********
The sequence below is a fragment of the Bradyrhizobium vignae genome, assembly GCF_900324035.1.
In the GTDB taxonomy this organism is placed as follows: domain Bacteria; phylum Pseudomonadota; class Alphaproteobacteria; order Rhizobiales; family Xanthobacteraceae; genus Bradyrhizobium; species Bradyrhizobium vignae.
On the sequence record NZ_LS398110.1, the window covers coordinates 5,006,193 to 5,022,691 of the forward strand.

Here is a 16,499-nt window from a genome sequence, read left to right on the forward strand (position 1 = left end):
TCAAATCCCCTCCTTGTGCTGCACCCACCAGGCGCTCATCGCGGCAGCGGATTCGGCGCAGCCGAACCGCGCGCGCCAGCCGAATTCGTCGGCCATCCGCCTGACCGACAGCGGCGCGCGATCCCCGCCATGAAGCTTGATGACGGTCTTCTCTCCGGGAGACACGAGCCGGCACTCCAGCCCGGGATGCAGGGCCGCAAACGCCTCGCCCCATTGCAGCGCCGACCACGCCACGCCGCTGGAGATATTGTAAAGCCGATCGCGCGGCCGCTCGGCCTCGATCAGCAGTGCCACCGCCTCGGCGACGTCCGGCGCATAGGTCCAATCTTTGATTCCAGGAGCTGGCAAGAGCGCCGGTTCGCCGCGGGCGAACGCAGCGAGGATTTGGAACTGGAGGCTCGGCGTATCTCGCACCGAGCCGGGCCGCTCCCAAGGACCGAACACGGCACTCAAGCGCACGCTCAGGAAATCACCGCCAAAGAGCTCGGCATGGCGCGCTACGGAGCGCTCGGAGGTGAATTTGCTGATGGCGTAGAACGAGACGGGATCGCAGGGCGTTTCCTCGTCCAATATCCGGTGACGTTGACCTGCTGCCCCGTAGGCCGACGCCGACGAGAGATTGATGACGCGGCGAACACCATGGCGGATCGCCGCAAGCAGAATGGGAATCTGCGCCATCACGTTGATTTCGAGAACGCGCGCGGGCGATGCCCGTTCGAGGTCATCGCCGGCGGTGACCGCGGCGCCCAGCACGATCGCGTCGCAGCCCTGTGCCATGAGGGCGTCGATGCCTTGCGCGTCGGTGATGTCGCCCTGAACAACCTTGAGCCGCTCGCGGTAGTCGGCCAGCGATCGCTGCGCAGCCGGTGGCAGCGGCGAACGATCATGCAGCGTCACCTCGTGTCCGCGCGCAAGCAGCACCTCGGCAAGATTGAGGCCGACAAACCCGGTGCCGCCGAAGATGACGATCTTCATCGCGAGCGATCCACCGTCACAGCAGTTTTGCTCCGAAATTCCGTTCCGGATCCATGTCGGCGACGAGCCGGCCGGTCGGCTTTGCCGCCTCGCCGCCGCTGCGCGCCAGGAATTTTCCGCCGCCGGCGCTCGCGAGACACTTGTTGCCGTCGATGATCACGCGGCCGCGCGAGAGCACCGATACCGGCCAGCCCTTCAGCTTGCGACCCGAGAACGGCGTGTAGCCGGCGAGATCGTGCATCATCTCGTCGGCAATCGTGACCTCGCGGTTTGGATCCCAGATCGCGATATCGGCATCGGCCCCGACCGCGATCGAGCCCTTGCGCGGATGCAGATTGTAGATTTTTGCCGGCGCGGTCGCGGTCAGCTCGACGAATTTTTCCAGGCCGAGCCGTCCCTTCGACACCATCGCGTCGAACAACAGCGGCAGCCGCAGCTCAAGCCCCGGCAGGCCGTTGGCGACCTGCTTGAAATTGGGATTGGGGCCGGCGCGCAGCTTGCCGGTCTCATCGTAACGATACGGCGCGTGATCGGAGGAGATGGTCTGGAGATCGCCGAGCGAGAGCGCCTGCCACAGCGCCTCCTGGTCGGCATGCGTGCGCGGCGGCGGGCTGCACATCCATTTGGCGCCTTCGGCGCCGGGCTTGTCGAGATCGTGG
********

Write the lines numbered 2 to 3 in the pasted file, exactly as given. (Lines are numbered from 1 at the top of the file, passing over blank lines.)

In the GTDB taxonomy this organism is placed as follows: domain Bacteria; phylum Pseudomonadota; class Alphaproteobacteria; order Rhizobiales; family Xanthobacteraceae; genus Bradyrhizobium; species Bradyrhizobium vignae.
On the sequence record NZ_LS398110.1, the window covers coordinates 5,006,193 to 5,022,691 of the forward strand.